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Requiems Mark May Festival Opening Weekend

Music Hall
05/10/2013 -  & May 11*, 2013
Alexander Zemlinsky: Psalm 23, Op. 14 – Psalm 13, Op. 24
Wolfgang Amadeus Mozart: Requiem, K. 626
Benjamin Britten: War Requiem, Op. 66

Janai Brugger (soprano), Daniela Mack (mezzo-soprano), Richard Croft (tenor), Jordan Bisch (bass), Christine Brewer (soprano), Alek Shrader (tenor), Phillip Addis (baritone)
May Festival Chorus, Robert Porco (director), May Festival Youth Chorus, James Bagwell (director), Cincinnati Children’s Choir, Robyn Lana (director), Cincinnati Symphony Orchestra, James Conlon (conductor)

J. Conlon (© Dan Steinberg/LA Opera)

With the hall decked in flowers, young ballerinas dancing around a maypole, herald trumpeters signaling the curtain and tiny flower girls presenting bouquets to the soloists, the Cincinnati May Festival entered its 140th year May 10 with its traditions intact. On the podium was James Conlon, now entering his 34th year as May Festival music director (the longest tenure in May Festival history), who led with authority and deep conviction.

Opening weekend featured Mozart’s Requiem and the War Requiem by Benjamin Britten, a pair of masterworks that summoned the best from the considerable forces participating. These comprised the 143-voice May Festival Chorus, the Cincinnati Symphony Orchestra, the May Festival Youth Chorus (46 voices, joining the Chorus May 10) and the Cincinnati Children’s Choir (84 voices, May 11).

Conlon opened the festival May 10 with a pair of psalms by Alexander Zemlinsky, one of the Holocaust-era composers he has championed - indeed revived - during his career. Glints of harp, celesta and glockenspiel opened Psalm 23, which grew joyful and expansive on “Gutes und Barmherzigkeit werden mir folgen” (“Goodness and mercy shall follow me”). Psalm 13 (composed in 1935 with war clouds gathering) was agitated and insistent. “Wie lange soll sich mein Feind über mich erheben? (“How long will mine enemy be exalted over me?”) rose up through the Chorus, ending, however, with a declaration of faith, “Ich will dem Herren singen” (“I will sing unto the Lord”).

Mozart’s Requiem began whisper soft, with soprano Janai Brugger cutting brightly through the texture. Balances between the Chorus and CSO were excellent in the “Kyrie” and “Dies Irae,” and bass Jordan Bisch and Samuel Schlosser on tenor trombone excelled in the “Tuba Mirum.” The women voices answered the men’s stern “Confutatis maledictis” with soft plaints, leading into a heart-rending “Lacrimosa.” Following the stately “Sanctus,” tenor Richard Croft and mezzo Daniela Mack joined Brugger and Bisch in a gracious “Benedictus.” The Chorus’ collective breath was audible before the final cadence in “Lux Aeterna.”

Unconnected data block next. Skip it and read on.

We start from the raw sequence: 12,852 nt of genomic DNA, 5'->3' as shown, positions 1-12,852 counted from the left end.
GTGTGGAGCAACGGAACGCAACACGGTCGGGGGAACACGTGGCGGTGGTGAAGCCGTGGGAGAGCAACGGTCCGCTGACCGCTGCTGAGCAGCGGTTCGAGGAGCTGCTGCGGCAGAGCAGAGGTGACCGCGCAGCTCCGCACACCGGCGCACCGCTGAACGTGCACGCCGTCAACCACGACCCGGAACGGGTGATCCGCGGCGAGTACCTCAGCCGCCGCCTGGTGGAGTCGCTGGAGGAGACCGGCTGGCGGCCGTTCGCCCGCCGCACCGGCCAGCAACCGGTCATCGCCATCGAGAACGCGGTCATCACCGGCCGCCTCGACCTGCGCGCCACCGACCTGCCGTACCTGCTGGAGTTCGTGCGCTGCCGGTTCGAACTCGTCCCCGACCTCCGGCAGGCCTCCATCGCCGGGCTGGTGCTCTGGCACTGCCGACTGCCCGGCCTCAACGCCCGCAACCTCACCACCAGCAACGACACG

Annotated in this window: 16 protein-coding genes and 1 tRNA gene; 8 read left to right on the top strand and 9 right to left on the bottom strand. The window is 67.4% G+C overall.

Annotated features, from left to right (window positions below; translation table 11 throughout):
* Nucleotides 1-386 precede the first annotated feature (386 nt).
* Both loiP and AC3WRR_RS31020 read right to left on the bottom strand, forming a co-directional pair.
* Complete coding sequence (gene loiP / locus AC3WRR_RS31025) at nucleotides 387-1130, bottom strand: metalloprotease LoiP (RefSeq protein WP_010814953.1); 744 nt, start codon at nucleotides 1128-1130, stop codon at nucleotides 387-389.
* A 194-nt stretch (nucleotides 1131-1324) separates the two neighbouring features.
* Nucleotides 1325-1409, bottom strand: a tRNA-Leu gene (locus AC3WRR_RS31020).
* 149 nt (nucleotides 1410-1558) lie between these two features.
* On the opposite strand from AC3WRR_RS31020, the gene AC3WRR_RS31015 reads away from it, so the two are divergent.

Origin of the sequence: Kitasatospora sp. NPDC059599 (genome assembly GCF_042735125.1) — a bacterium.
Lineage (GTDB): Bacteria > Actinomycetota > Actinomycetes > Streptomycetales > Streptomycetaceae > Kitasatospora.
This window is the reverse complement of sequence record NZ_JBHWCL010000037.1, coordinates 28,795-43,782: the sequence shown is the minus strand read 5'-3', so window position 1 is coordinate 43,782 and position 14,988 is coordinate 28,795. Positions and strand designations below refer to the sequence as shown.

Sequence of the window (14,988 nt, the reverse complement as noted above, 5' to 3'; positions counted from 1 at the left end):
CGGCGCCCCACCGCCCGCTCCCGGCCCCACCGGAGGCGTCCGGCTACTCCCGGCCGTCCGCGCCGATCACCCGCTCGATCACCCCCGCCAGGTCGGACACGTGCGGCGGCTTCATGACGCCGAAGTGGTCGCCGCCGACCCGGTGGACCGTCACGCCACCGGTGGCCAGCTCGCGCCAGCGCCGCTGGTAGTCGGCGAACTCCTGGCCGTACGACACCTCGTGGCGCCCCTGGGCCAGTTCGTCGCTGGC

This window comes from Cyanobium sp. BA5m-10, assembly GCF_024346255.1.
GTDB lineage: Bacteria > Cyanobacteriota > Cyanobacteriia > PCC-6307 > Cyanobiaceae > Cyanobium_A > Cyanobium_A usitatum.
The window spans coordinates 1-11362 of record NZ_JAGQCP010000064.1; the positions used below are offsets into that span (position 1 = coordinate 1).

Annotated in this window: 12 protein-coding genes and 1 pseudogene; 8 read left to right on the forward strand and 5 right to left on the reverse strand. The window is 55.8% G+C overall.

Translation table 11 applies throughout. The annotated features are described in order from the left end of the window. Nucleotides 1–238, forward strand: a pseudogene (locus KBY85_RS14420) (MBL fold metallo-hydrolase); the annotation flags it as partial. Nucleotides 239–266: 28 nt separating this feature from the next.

Britten’s War Requiem holds a special place in the history of the May Festival Chorus, who performed it with Conlon and the CSO one month after 911 in New York’s Carnegie Hall. It is an ideal fit for 3,400-seat Music Hall. There were 320 singers and instrumentalists on stage May 11, plus the Children’s Choir and a portative organ in the gallery, which lent a transfixing spatial dimension to the performance. Composed in 1962 for the re-consecration of Coventry Cathedral (destroyed by bombs in World War II), it interleaves the Latin Mass for the Dead with war-themed poetry by Wilfred Owen. Tenor Alek Shrader and baritone Phillip Addis sang Owens’ verses, accompanied by a chamber ensemble. The liturgical texts were sung by the Chorus, the Children’s Choir and soprano Christine Brewer with the full orchestra.

A tolling bell, the Chorus’ forlorn “Requiem aeternam” and Shrader singing verses from Owens’ Anthem for Doomed Youth set the stark temper of the work, which is characterized by persistent unresolved harmonies. Soft fanfares built to a brassy clamor in “Dies Irae,” coupled with Owens’ “Bugles Sang” (untitled), sung by Addis. “Liber scriptus” with Brewer and the Chorus was answered by verses from Owens’ bitterly caustic The Next War, where Shrader and Addis sang gaily of their “old chum,” Death. Shrader’s “Move him into sun” and “was it for this the clay grew tall?” from Owen’s Futility, inserted between verses of the “Dies Irae,” were gut-wrenching, leading into “Pie Jesu,” where Britten allows a major chord resolution on “Amen.”

The pure, clear voices of the Children’s Choir, wafting down from the gallery, began the “Offertorium.” Shrader and Addis poured on the irony here with verses from Owen’s bitter Parable of the Old Man and the Young in which Abram ignores the angel and slays his son “and half the seed of Europe one by one.” The “Sanctus” glittered with metallic percussion, unsynchronized chanting by the Chorus and a brassy “Hosanna,” followed by a calm, composed “Benedictus” by Brewer and the Chorus. Addis’ “After the blast” from Owens’ The End ended flat and emotionless.

“Libera Me,” intoned softly by the Chorus, built to a tremendous climax, followed by verses from Owens’ “Strange Meeting” about a pair of former combatants (Shrader and Addis) who meet after death. All of the forces came together after “Let us sleep now” with a reconciliatory “In Paradisum,” sealed by “Requiescat in pace” and “Amen,” ending on a final, resolved major chord. Conlon paused a long moment before letting his hands fall to signal the applause.

Cincinnati May Festival

Mary Ellyn Hutton



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